By Aimee Rogers
Graphic novels are experiencing a surge in popularity, but what the heck are they? Believe it or not this simple question is hotly contested amongst scholars and graphic novel aficionados. Basically a graphic novel is a long comic book—it uses panels, gutters and speech balloons.
Dispelling the Myths
- Graphic novels (and comic books for that matter) are NOT a genre. They are a format. This means they can be about anything—from nonfiction topics to historical fiction and fantasy stories.
- The “graphic” in “graphic novels” does NOT stand for X-rated or inappropriate content. Like all formats there is the potential for graphic content, but the term “graphic” does not necessitate such content.
- Graphic novels are NOT an easier format to read because of the visual “support” provided by the illustrations. That being said, some students do find graphic novels easier to read because they have “cracked the code” of reading in this format. Just like any type of reading, the more one practices the better one gets.
Uncovering True Advantages
Integrating graphic novels into your classroom has some real advantages. It can:
- Help students who struggle with “traditional” formats experience reading success. Initial studies indicate that struggling readers, ELLs and adult learners have benefited from the use of graphic novels as a means of increasing literacy skills.
- Increase motivation and interest in reading. Students who read graphic novels at home will be thrilled to bring them into the classroom. By recognizing graphic novels as a valid form of literacy, you will provide legitimization for all forms of literacy.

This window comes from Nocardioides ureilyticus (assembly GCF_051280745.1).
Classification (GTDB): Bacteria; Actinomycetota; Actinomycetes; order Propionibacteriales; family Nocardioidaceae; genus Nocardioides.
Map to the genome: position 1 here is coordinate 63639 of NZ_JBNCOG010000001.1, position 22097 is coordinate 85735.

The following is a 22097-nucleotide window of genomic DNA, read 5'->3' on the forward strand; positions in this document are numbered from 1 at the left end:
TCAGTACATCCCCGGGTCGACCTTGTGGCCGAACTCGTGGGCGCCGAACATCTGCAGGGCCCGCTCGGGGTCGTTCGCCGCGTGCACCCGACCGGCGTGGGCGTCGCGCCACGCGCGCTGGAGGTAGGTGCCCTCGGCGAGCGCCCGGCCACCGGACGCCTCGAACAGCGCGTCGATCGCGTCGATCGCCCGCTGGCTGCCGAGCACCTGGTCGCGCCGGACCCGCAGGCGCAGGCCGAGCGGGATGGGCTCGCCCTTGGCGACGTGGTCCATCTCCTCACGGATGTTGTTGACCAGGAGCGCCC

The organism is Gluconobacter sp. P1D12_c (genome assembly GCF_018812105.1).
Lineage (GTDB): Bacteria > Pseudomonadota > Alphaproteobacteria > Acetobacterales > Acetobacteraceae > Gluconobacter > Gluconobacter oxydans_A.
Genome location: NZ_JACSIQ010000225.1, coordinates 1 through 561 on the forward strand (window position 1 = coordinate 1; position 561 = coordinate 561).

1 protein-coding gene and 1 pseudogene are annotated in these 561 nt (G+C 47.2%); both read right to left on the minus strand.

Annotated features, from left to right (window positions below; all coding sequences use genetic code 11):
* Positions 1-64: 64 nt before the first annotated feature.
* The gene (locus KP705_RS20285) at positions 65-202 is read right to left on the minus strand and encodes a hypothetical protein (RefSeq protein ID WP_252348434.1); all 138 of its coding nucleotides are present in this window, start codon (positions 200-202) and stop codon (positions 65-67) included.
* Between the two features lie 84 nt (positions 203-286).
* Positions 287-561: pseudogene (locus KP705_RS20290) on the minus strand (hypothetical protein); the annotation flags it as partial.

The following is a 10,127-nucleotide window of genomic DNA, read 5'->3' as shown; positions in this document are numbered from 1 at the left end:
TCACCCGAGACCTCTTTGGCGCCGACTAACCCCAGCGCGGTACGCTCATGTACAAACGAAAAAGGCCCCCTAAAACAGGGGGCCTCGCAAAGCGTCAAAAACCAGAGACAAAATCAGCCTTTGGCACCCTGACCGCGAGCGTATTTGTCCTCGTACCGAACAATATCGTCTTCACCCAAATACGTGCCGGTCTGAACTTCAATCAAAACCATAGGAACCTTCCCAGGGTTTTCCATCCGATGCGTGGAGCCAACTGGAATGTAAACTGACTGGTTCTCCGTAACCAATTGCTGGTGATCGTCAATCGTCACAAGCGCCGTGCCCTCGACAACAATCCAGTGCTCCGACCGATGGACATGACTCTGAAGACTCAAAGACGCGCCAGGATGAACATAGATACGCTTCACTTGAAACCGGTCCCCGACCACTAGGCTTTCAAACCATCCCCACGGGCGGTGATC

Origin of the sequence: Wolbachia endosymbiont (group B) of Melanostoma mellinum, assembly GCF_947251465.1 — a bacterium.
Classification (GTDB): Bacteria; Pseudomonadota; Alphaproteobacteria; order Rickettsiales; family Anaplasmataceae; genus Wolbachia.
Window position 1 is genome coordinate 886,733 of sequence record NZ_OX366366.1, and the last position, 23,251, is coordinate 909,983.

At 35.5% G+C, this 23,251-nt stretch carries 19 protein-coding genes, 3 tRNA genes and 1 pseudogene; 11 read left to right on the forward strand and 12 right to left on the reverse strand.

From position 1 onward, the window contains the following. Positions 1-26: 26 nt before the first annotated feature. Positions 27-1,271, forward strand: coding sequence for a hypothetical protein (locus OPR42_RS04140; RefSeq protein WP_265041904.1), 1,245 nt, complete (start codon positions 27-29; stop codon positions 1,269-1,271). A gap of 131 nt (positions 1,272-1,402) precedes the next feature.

- Support Common Core State Standards. Numerous reading standards, at all grade levels, require students to be able to read in a variety of formats. One of the reading anchor standards specifically states that students should be able to “integrate and evaluate content presented in diverse media and formats, including visually and quantitatively, as well as in words.” Graphic novels certainly qualify as diverse media and include a wealth of visual information that must be decoded in order to understand the text. Another standard requires that students be able to make logical inferences from texts. Graphic novels are the ultimate text for making logical inferences as every gutter requires the reader to make an inference. The “correctness” of these inferences rely on the reader’s ability to synthesize all of the visual and textual information found before and after the gutter.
How to Read Graphic Novels
One of the great things about graphic novels is that there is no one right way to read them. Some people will “read” the images first, while others will focus on the written text almost exclusively and simply skim the images. A general guideline for graphic novels written in English and romance languages is to read from top to bottom and left to right—just like any other text in these languages. If something doesn’t make sense, you may have “read” out of order. If this is the case, simply go back and re-read in a different order and this may “fix” the problem. Keep in mind that there are several features that make reading graphic novels different, and in many ways, more challenging. See the chart below for tips for navigating the various visual cues.
|Visual Cue||What It Signals||Examples||Web Resources|
|Panel size and shape||The importance or speed of actions as well as the timing (current time vs. flashbacks vs. dream sequences)||
|Gutter (i.e., the blank space between every panel)||Closure of action||
|Speech balloons, text bubbles and thought bubbles||Tone of speech as well as meaning of words||
|Icons||Can vary greatly from text to text but hopefully includes scaffolding to allow readers to determine meaning||
Written by Aimee Rogers, a doctoral student at the University of Minnesota studying children’s and adolescent literature. She has a growing interest in graphic novels for children and young adults and is making them the focus of her dissertation. She just finished reading Gene Luen Yang’s two part graphic novel Boxers and Saints.